It was not an unexpected diagnosis, I'd already done lots of research on my symptoms and when I saw the consultant at the Royal Sussex County Hospital in Brighton I already knew what he was going to do and what he was going to say. Before going in I'd explained to Tina to hope for the best but to prepare for the worst and I wasn't wrong. That doesn't give me any satisfaction to say that but it meant the initial blow wasn't quite so harsh; at least to me. The hardest part for me was telling my children. I tried to be strong for them as they will be strong for me, they will be my rock that I will grasp with all my might and cling to when times get hard.

I first noticed something was wrong about 8 weeks ago, I had an earache and sore throat that I couldn't shift. I visited my GP and after I explained my symptoms she looked in my ear with her 'ear looking in instrument' and told me I have a wax build up. She advised to put some olive oil in my ear for a few days and make an appointment with the nurse to have my ear cleaned out. I was in the examination room for probably less than two minutes. Two weeks later I had my ear syringed and a couple of days after that I went on holiday to Wales. I still had the earache and the sore throat but thought this was due to the ear cleaning out procedure.

It was while we were in Wales that I discovered a lump on my neck. I was a little worried at that point but didn't suspect anything sinister; I thought it was just an infection but to be on the safe side I went to the hospital with the aim of getting some antibiotics. I saw a nurse who triaged me and I explained all my symptoms to a her. Earache, sore throat and now lump on neck. I was asked to wait in the waiting room and I would be seen when somebody was available. After three hours of waiting a nurse called my name and told me that the consultant on duty had advised me to go to my own GP when we got back home. And so that's what I did. A different GP to the last one gave me a thorough examination and referred me to the ENT Specialist. This wasn't what I expected and when I walked out of the surgery without a prescription for antibiotics I knew that this was potentially something more serious than a waxy ear!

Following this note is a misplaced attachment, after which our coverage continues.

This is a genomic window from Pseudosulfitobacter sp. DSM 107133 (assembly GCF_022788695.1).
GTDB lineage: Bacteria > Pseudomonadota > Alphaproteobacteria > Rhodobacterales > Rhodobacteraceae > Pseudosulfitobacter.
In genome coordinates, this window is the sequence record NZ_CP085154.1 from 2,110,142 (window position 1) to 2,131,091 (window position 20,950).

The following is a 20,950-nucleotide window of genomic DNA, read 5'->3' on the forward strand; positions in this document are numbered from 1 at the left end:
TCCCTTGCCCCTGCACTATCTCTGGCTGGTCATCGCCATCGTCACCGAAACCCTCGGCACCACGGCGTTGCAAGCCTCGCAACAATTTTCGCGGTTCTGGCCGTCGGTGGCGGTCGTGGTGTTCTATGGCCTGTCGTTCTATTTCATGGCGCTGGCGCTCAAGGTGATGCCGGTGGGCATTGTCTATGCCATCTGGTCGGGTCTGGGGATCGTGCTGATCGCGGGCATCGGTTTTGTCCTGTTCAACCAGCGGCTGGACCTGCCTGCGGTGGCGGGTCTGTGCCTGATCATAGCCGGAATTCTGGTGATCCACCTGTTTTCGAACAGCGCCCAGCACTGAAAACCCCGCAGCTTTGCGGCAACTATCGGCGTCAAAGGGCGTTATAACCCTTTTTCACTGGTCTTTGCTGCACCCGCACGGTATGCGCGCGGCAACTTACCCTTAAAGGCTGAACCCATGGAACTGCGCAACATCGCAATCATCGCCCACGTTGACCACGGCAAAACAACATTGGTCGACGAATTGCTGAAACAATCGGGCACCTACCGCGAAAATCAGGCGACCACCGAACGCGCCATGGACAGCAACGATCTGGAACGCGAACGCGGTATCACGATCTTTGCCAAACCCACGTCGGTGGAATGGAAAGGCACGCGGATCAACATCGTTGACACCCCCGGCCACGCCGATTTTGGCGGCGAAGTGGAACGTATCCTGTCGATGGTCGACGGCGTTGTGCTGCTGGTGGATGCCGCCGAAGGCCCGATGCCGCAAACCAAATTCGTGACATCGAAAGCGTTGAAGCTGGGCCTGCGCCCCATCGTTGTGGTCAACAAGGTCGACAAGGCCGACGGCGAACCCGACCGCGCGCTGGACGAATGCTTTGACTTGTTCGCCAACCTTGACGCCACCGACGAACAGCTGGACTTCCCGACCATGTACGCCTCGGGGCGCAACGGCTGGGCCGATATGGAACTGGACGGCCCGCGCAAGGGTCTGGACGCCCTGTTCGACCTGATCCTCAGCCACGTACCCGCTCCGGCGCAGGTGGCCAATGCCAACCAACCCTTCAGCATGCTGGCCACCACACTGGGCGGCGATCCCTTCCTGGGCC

I have laryngeal cancer, there is a growth in my larynx and one of my lymph nodes in my neck is swollen, indicating that it has spread to there. I face a series of tests: MRI, CT and a biopsy where the consultant explained I would be 'put to sleep' which made me chuckle once all these are done and the extent of the cancer is established I will have treatment that could include surgery, radiotherapy and chemotherapy. The tests should all be conducted within 3-4 weeks.

The irony is that one of the main causes of this type of cancer is smoking and drinking, neither of which I've done for at least 25 years. 

At the Ear, Nose and Throat clinic at Royal Sussex County Hospital all the staff were very professional, attentive and helpful, they went through all of what was likely to happen and when.

By completing a journal I hope to be able to keep my family and all my friends informed of my progress and my road to recovery.